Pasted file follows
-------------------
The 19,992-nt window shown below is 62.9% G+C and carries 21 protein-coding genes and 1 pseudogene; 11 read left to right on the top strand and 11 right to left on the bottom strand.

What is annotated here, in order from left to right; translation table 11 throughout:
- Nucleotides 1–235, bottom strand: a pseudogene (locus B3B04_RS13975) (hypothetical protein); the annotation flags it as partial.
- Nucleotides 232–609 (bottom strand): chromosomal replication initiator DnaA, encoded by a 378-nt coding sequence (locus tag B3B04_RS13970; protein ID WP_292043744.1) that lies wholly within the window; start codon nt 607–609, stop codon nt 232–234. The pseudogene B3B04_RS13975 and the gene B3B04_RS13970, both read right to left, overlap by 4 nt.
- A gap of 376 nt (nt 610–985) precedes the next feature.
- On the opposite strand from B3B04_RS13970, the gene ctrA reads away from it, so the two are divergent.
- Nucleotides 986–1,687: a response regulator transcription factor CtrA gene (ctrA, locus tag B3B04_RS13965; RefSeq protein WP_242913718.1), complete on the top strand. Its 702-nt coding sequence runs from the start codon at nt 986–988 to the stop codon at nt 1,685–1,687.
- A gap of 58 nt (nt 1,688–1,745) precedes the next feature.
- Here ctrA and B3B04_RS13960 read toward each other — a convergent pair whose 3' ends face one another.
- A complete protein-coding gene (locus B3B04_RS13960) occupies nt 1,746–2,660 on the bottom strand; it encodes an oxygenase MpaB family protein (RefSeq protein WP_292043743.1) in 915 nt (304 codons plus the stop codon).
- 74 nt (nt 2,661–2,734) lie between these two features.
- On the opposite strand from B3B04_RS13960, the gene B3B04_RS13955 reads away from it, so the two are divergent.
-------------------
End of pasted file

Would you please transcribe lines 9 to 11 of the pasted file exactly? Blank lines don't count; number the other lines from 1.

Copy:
- Here ctrA and B3B04_RS13960 read toward each other — a convergent pair whose 3' ends face one another.
- A complete protein-coding gene (locus B3B04_RS13960) occupies nt 1,746–2,660 on the bottom strand; it encodes an oxygenase MpaB family protein (RefSeq protein WP_292043743.1) in 915 nt (304 codons plus the stop codon).
- 74 nt (nt 2,661–2,734) lie between these two features.